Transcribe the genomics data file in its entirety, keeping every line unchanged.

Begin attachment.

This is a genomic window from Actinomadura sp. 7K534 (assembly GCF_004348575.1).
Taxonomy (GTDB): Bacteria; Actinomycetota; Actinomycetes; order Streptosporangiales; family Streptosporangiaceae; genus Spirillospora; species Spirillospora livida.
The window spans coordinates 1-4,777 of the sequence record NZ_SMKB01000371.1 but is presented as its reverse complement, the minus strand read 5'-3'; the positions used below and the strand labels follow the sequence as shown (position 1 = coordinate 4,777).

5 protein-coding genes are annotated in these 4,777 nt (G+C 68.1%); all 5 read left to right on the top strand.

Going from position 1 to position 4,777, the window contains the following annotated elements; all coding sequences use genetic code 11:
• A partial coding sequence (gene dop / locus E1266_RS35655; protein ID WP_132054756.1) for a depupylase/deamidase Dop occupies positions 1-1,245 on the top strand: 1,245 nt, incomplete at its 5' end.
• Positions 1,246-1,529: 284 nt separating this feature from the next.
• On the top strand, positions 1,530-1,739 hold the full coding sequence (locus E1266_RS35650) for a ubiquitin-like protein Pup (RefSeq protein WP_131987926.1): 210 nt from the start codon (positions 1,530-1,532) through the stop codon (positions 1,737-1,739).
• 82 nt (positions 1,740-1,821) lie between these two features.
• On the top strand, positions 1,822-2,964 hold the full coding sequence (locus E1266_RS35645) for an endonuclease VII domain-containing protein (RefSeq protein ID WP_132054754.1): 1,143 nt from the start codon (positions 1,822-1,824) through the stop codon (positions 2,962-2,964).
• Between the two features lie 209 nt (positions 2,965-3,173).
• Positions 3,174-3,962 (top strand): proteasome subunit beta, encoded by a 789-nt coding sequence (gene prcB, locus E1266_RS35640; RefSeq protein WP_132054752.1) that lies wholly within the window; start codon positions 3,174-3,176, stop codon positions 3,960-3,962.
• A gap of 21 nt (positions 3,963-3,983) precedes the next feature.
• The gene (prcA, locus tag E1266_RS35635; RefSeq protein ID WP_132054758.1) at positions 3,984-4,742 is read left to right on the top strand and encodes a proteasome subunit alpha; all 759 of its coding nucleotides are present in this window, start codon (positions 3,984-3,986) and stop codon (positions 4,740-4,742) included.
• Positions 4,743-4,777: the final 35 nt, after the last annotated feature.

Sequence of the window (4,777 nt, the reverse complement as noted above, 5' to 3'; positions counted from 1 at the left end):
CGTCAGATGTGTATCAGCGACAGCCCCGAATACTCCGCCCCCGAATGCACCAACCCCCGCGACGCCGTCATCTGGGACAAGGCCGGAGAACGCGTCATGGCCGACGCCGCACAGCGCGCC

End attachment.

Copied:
This is a genomic window from Actinomadura sp. 7K534 (assembly GCF_004348575.1).
Taxonomy (GTDB): Bacteria; Actinomycetota; Actinomycetes; order Streptosporangiales; family Streptosporangiaceae; genus Spirillospora; species Spirillospora livida.
The window spans coordinates 1-4,777 of the sequence record NZ_SMKB01000371.1 but is presented as its reverse complement, the minus strand read 5'-3'; the positions used below and the strand labels follow the sequence as shown (position 1 = coordinate 4,777).

5 protein-coding genes are annotated in these 4,777 nt (G+C 68.1%); all 5 read left to right on the top strand.

Going from position 1 to position 4,777, the window contains the following annotated elements; all coding sequences use genetic code 11:
• A partial coding sequence (gene dop / locus E1266_RS35655; protein ID WP_132054756.1) for a depupylase/deamidase Dop occupies positions 1-1,245 on the top strand: 1,245 nt, incomplete at its 5' end.
• Positions 1,246-1,529: 284 nt separating this feature from the next.
• On the top strand, positions 1,530-1,739 hold the full coding sequence (locus E1266_RS35650) for a ubiquitin-like protein Pup (RefSeq protein WP_131987926.1): 210 nt from the start codon (positions 1,530-1,532) through the stop codon (positions 1,737-1,739).
• 82 nt (positions 1,740-1,821) lie between these two features.
• On the top strand, positions 1,822-2,964 hold the full coding sequence (locus E1266_RS35645) for an endonuclease VII domain-containing protein (RefSeq protein ID WP_132054754.1): 1,143 nt from the start codon (positions 1,822-1,824) through the stop codon (positions 2,962-2,964).
• Between the two features lie 209 nt (positions 2,965-3,173).
• Positions 3,174-3,962 (top strand): proteasome subunit beta, encoded by a 789-nt coding sequence (gene prcB, locus E1266_RS35640; RefSeq protein WP_132054752.1) that lies wholly within the window; start codon positions 3,174-3,176, stop codon positions 3,960-3,962.
• A gap of 21 nt (positions 3,963-3,983) precedes the next feature.
• The gene (prcA, locus tag E1266_RS35635; RefSeq protein ID WP_132054758.1) at positions 3,984-4,742 is read left to right on the top strand and encodes a proteasome subunit alpha; all 759 of its coding nucleotides are present in this window, start codon (positions 3,984-3,986) and stop codon (positions 4,740-4,742) included.
• Positions 4,743-4,777: the final 35 nt, after the last annotated feature.

Sequence of the window (4,777 nt, the reverse complement as noted above, 5' to 3'; positions counted from 1 at the left end):
CGTCAGATGTGTATCAGCGACAGCCCCGAATACTCCGCCCCCGAATGCACCAACCCCCGCGACGCCGTCATCTGGGACAAGGCCGGAGAACGCGTCATGGCCGACGCCGCACAGCGCGCC